Art inside Southmead Hospital's Brunel building

Thursday, 1 May 2014

Art has been incorporated into the new Brunel building at Southmead Hospital Bristol to enhance the experience of patients and visitors.

Artworks have been commissioned to improve the environment inside and outside of the new building while also providing therapeutic areas for patients.

Art has been incorporated into the new hospital design because the arts have been proven to improve the patient environment. Studies have shown that the hospital environment and the use of arts can reduce the amount of time patients stay in hospital and the amount of medication they require.

Animals with ailments are taking up home outside of the Brunel. The series of five bronze sculptures features different animals with injuries. The first – a trio of monkeys – has already taken residence outside the new emergency department .

Artist Laura Ford’s collection of animals includes a bear with a sore back, a hyena with an injured neck and an elephant with a lump in its trunk, which will be installed around the approach and entrance to the new Brunel building.

A medical day garden has also been set up outside the building to provide a therapeutic outdoor space for patients.

Sculptural screens have been created by Jacqueline Poncelet and are set up alongside seats within the garden to give patients somewhere to sit and appreciate the garden. The screens depict a pattern of gingko leaves - known for its medicinal properties.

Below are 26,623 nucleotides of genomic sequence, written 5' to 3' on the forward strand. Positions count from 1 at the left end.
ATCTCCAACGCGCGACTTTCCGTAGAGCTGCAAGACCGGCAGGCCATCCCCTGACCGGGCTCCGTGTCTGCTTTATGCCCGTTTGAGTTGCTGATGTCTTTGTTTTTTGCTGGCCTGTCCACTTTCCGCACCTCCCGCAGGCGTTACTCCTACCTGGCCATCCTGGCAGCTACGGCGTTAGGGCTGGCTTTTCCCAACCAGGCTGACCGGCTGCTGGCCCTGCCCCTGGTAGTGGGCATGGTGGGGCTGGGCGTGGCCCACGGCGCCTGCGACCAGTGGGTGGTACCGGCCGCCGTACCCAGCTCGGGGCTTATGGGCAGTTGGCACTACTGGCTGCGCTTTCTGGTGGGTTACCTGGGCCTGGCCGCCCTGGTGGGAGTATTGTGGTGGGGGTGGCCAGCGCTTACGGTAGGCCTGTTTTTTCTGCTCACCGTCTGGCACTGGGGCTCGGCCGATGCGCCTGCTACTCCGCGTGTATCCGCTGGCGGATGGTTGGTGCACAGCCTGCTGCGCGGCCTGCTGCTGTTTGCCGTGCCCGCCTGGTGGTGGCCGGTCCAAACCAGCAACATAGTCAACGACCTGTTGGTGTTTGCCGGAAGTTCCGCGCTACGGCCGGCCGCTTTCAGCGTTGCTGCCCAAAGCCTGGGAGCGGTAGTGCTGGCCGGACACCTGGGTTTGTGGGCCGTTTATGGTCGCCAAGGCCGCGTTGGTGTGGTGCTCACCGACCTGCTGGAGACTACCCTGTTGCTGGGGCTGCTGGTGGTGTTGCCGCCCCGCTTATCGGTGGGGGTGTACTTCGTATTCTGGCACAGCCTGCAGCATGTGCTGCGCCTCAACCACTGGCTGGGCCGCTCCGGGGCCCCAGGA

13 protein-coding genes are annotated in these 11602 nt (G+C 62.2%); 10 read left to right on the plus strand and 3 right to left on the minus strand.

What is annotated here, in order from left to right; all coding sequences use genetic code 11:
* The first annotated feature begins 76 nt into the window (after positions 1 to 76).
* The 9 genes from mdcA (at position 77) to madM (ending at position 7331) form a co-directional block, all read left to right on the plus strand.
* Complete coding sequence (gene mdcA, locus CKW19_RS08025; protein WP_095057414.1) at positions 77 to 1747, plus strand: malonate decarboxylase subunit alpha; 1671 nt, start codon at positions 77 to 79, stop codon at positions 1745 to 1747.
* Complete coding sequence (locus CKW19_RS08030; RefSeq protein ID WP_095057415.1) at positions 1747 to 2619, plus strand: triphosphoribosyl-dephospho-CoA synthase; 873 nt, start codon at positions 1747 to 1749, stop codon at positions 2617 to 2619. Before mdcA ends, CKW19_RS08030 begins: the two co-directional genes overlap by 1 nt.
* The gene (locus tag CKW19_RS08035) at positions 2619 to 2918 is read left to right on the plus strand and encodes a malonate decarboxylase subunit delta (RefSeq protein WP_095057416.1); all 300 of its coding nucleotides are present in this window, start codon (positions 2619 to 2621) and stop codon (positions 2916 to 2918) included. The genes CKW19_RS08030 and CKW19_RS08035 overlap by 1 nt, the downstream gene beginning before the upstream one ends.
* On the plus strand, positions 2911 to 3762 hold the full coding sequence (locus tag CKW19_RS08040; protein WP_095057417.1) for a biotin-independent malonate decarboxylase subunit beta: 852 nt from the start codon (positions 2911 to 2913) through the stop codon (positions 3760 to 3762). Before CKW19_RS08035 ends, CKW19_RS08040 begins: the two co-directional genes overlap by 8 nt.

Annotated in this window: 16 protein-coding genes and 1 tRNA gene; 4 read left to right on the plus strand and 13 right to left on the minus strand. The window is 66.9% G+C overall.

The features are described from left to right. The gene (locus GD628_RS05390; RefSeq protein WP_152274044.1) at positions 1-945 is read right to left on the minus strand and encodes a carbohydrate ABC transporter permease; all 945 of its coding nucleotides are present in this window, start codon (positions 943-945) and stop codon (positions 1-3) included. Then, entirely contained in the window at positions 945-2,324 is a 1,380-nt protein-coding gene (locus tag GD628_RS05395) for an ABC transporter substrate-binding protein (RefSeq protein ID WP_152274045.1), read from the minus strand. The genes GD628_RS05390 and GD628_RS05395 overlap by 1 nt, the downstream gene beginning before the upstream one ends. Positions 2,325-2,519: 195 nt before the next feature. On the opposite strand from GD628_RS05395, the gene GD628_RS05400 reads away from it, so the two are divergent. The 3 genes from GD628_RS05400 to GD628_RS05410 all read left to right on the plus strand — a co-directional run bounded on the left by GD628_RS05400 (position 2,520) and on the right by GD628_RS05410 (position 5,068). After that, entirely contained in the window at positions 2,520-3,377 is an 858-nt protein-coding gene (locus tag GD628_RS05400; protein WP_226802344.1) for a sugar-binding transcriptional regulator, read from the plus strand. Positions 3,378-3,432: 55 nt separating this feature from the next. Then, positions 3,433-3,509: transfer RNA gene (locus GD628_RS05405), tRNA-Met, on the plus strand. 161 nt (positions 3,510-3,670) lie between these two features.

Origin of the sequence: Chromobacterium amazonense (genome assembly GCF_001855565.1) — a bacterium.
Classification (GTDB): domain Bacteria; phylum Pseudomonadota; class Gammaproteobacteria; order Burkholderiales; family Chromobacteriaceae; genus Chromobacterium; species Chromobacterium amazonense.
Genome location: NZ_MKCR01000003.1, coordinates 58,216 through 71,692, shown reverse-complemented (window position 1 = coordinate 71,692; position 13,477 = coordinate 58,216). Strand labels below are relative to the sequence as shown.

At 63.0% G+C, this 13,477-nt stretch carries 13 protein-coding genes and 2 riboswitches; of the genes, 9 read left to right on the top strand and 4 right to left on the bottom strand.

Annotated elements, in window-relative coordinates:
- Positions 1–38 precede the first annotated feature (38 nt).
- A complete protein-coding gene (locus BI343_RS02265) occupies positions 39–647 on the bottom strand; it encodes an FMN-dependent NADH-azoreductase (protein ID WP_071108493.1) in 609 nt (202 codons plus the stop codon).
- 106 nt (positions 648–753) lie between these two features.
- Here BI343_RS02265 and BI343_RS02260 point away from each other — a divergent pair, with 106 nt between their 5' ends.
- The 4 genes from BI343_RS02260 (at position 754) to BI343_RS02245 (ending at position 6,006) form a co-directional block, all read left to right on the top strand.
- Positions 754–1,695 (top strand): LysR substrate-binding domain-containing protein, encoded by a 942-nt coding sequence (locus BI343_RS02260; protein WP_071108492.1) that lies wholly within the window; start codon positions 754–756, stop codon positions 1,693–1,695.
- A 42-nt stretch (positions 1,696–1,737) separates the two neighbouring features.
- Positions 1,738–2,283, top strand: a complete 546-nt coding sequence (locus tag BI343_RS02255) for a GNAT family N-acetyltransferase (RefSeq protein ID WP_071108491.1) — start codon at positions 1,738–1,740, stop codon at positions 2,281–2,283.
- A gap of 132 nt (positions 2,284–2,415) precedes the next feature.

Also in the medical day garden is a stone water feature sculpted by artist Peter Randall. A boulder sculpted to create a ripple effect is set within a circle of pebbles.

Inside the large public atrium of the Brunel building a stunning light installation has been created by artist Tobias Rehberger. The hanging artwork consists of hoops and poles suspended from the glass ceiling of the hospital building which light up and can also be used to tell the time.

In the courtyards between the ward blocks of the Brunel building artwork has been used to create more attractive views. Sculptures in different colours created by artist Jaime Hayón stand on poles within the courtyard gardens to improve the outlook for patients and visitors in the hospital.

In the deep courtyard artist Ally Wallace’s colourful discs have been set up on poles of varying height to create interest within the garden area.

Find out more about the arts around the Brunel building.

Find out more about the impact of the arts on health at Fresh Arts